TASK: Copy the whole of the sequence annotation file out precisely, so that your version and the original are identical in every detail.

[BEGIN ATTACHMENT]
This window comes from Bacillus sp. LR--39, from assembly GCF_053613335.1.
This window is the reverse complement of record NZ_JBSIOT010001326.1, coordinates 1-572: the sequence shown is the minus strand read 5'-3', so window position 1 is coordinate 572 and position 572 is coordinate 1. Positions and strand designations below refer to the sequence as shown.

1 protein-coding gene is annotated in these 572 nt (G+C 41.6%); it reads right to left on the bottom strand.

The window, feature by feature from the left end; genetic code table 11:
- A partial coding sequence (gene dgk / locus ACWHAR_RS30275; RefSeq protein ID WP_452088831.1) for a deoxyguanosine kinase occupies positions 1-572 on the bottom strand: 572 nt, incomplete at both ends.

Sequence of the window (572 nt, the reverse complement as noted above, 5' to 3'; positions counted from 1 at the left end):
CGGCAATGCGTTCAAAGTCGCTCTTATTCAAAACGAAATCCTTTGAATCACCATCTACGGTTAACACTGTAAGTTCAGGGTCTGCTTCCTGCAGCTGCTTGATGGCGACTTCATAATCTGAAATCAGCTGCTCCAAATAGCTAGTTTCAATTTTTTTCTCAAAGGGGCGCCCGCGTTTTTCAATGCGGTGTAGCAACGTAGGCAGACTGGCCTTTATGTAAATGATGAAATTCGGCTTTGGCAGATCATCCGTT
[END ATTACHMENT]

This window comes from Bacillus sp. LR--39, from assembly GCF_053613335.1.
This window is the reverse complement of record NZ_JBSIOT010001326.1, coordinates 1-572: the sequence shown is the minus strand read 5'-3', so window position 1 is coordinate 572 and position 572 is coordinate 1. Positions and strand designations below refer to the sequence as shown.

1 protein-coding gene is annotated in these 572 nt (G+C 41.6%); it reads right to left on the bottom strand.

The window, feature by feature from the left end; genetic code table 11:
- A partial coding sequence (gene dgk / locus ACWHAR_RS30275; RefSeq protein ID WP_452088831.1) for a deoxyguanosine kinase occupies positions 1-572 on the bottom strand: 572 nt, incomplete at both ends.

Sequence of the window (572 nt, the reverse complement as noted above, 5' to 3'; positions counted from 1 at the left end):
CGGCAATGCGTTCAAAGTCGCTCTTATTCAAAACGAAATCCTTTGAATCACCATCTACGGTTAACACTGTAAGTTCAGGGTCTGCTTCCTGCAGCTGCTTGATGGCGACTTCATAATCTGAAATCAGCTGCTCCAAATAGCTAGTTTCAATTTTTTTCTCAAAGGGGCGCCCGCGTTTTTCAATGCGGTGTAGCAACGTAGGCAGACTGGCCTTTATGTAAATGATGAAATTCGGCTTTGGCAGATCATCCGTT